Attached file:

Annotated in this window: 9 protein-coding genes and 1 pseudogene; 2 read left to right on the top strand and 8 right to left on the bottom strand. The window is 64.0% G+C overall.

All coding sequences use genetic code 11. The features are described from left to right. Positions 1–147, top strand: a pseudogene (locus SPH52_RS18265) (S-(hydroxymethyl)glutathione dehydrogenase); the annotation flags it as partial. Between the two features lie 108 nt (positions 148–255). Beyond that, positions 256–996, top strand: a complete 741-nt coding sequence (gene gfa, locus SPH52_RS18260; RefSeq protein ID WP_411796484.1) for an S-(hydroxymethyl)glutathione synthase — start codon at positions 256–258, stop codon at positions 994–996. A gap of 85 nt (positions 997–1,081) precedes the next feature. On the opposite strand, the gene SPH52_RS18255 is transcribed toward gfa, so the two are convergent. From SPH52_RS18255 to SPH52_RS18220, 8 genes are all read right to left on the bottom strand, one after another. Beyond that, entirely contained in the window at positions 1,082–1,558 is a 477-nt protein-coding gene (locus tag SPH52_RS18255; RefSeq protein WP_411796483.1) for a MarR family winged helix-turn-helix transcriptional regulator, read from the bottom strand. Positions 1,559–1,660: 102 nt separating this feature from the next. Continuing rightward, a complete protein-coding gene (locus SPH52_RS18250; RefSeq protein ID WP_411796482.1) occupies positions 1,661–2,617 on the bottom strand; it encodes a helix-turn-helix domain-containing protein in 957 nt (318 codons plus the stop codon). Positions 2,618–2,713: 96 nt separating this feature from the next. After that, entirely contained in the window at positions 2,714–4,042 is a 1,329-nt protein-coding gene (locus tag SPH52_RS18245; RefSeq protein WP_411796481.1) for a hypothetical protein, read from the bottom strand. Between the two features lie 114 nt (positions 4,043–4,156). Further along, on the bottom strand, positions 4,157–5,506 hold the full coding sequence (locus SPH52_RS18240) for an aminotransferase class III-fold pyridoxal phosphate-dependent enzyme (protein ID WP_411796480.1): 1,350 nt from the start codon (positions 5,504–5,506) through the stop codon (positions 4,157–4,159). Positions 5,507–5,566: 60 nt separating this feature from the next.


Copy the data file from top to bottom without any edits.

Annotated in this window: 9 protein-coding genes and 1 pseudogene; 2 read left to right on the top strand and 8 right to left on the bottom strand. The window is 64.0% G+C overall.

All coding sequences use genetic code 11. The features are described from left to right. Positions 1–147, top strand: a pseudogene (locus SPH52_RS18265) (S-(hydroxymethyl)glutathione dehydrogenase); the annotation flags it as partial. Between the two features lie 108 nt (positions 148–255). Beyond that, positions 256–996, top strand: a complete 741-nt coding sequence (gene gfa, locus SPH52_RS18260; RefSeq protein ID WP_411796484.1) for an S-(hydroxymethyl)glutathione synthase — start codon at positions 256–258, stop codon at positions 994–996. A gap of 85 nt (positions 997–1,081) precedes the next feature. On the opposite strand, the gene SPH52_RS18255 is transcribed toward gfa, so the two are convergent. From SPH52_RS18255 to SPH52_RS18220, 8 genes are all read right to left on the bottom strand, one after another. Beyond that, entirely contained in the window at positions 1,082–1,558 is a 477-nt protein-coding gene (locus tag SPH52_RS18255; RefSeq protein WP_411796483.1) for a MarR family winged helix-turn-helix transcriptional regulator, read from the bottom strand. Positions 1,559–1,660: 102 nt separating this feature from the next. Continuing rightward, a complete protein-coding gene (locus SPH52_RS18250; RefSeq protein ID WP_411796482.1) occupies positions 1,661–2,617 on the bottom strand; it encodes a helix-turn-helix domain-containing protein in 957 nt (318 codons plus the stop codon). Positions 2,618–2,713: 96 nt separating this feature from the next. After that, entirely contained in the window at positions 2,714–4,042 is a 1,329-nt protein-coding gene (locus tag SPH52_RS18245; RefSeq protein WP_411796481.1) for a hypothetical protein, read from the bottom strand. Between the two features lie 114 nt (positions 4,043–4,156). Further along, on the bottom strand, positions 4,157–5,506 hold the full coding sequence (locus SPH52_RS18240) for an aminotransferase class III-fold pyridoxal phosphate-dependent enzyme (protein ID WP_411796480.1): 1,350 nt from the start codon (positions 5,504–5,506) through the stop codon (positions 4,157–4,159). Positions 5,507–5,566: 60 nt separating this feature from the next.